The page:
Your community matters
Give to support The Wake Weekly as we cover the coronavirus crisis in our communities.

What's in the budget? Wake County seeks cuts amid COVID-19 uncertainty

Thank you for being one of our most loyal readers. Please consider supporting community journalism by subscribing.


RALEIGH —  The uncertainty of the effects of COVID-19 was a common theme among budget presentations across the last month, but none more so than Wake County’s proposal.

Revenues, including sales tax, are down because people are staying home, and no one knows what is going to happen next. Managers and finance directors have had to trim where they could with Wake County predicting a $29 million gap.

Wake County Manager David Ellis presented a $1.46 billion recommended budget to the board of commissioners Monday during its virtual meeting.

It drops property tax to the revenue-neutral rate of 60-cents per $100 valuation and represents a 1% decrease from the 2019-20 budget, a difference of $17 million. It also recommends eliminating more 107 positions. Most of those positions are currently vacant, but not all.

“COVID-19 has drastically changed our revenue picture,” Ellis said. “To bridge that gap, I recommend eliminating more than 100 positions across the county, delaying capital investments and cutting back on contractual services and professional development for our employees.”

The pandemic is still evolving, as is its impact on the county, he added. Property tax accounts for 77% of the county’s total revenue. It is lower than expected due to slower growth than anticipated, Ellis said.

Also, property tax is collected at a lower rate during financial downturns, he said.  Development-related revenues are projected to decline by $4.5 million due to real estate transactions being down 12%. Sales tax is also down by $41.8 million in Wake County.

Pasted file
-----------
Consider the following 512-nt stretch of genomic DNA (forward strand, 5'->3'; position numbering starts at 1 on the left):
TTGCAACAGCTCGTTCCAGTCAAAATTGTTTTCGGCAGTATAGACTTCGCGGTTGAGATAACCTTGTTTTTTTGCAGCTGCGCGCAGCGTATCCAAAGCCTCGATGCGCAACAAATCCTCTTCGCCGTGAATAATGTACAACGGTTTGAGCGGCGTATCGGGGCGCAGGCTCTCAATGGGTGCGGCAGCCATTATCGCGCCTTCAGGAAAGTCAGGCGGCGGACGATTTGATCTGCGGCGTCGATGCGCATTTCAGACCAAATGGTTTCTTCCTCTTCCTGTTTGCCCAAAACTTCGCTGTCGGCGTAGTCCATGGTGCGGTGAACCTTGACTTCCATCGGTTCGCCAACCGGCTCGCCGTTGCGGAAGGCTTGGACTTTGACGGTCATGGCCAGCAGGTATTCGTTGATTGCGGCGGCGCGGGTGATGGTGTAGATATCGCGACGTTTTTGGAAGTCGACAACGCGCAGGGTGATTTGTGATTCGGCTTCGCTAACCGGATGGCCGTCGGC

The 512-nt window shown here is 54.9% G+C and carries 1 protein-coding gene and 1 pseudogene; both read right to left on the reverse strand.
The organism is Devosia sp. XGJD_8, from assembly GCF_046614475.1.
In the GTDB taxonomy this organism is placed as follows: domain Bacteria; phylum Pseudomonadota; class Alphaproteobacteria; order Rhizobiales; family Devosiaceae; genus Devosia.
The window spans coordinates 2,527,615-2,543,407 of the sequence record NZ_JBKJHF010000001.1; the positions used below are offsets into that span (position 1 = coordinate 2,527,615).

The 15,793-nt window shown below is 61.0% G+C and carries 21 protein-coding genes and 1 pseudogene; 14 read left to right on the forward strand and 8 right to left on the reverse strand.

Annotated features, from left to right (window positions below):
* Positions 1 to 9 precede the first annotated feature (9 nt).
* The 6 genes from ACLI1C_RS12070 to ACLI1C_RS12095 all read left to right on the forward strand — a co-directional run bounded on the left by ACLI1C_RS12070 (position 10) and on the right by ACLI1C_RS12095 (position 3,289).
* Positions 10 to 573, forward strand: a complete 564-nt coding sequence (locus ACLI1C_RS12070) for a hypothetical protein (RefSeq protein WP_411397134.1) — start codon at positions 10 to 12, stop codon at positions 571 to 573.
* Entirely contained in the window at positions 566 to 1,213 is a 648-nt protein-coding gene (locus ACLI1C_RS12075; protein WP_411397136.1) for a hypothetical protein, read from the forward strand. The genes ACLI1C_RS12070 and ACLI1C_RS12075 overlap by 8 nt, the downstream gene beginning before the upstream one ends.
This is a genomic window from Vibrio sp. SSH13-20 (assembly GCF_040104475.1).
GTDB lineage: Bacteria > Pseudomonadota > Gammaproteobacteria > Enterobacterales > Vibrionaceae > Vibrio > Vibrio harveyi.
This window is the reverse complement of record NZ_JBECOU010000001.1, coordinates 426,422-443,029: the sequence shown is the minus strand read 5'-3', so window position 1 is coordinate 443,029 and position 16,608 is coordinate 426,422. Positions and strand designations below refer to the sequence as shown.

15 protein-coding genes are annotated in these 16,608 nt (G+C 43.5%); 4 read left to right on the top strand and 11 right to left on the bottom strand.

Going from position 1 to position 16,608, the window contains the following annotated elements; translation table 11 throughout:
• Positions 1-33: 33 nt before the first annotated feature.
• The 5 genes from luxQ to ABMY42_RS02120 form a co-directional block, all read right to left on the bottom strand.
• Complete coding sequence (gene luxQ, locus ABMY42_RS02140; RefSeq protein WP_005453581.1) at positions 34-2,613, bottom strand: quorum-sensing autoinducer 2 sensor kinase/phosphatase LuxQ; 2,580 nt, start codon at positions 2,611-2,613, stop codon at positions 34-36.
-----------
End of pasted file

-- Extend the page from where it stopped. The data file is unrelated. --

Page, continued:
Wake County Sheriff’s Office would receive the most cuts with 46 positions being eliminated. All filled sworn deputies, detention officers and detention medical staff would keep their jobs, Ellis said.

The proposed budget also removes two 12-hour ambulances with eight associated positions. It also scales back the EMT-to-paramedic training program by four positions. Ellis added that EMS calls are up 26% since 2014, and that the county is projecting an estimated 20% increase by 2025.

Wake County’s 22 libraries would lose 13 librarians and 19 library assistants. Libraries would also open an hour later and close an hour earlier. This would affect programs for both children and adults, Ellis said. It would also eliminate the Wake County Public Library Book Sale.

Human services would have to tighten funding and reduce flexibility. Temporary staffing would be pulled back and five positions would be reduced in “areas of lower demand,” Ellis said. Some outside agencies would also no longer contract with the department.

Wake County Animal Center would reduce part-time and temporary-staffing, which may require altering its public hours.

County employees would not see a pay increase in 2021. This is a short-term strategy that could negatively impact the county’s ability to recruit and retain top talent, Ellis said.

Despite these cuts, the proposed budget continues to fund Child Welfare, Public Health and Food and Nutrition Services. The latter department has seen a 48% increase in applications between March and April because of COVID-19, Ellis said.

Wake Prevent, the county’s homelessness prevention program, would receive additional social workers. The South Wilmington Street Shelter would also see more staff. This is to improve emergency sheltering and provide more one-on-one assistance, Ellis said.

Education would receive the same funding as last year. Wake County Public School System would receive $515.96 million. Some of that money passes through WCPSS to go to local charter schools. Wake Tech would receive $25 million while Smart Start received approximately $1.7 million.

The county is also planning to implement a Next Generation 911 platform to improve the public’s ability to reach emergency services, and to move the Detention Medical Unit to a new electronic health records system to improve coordination of medical care for inmates.

Wake County is taking public comments online at Thursday through June 2. The budget public hearing will be held June 1 at 5 p.m and the board is expected to vote June 15.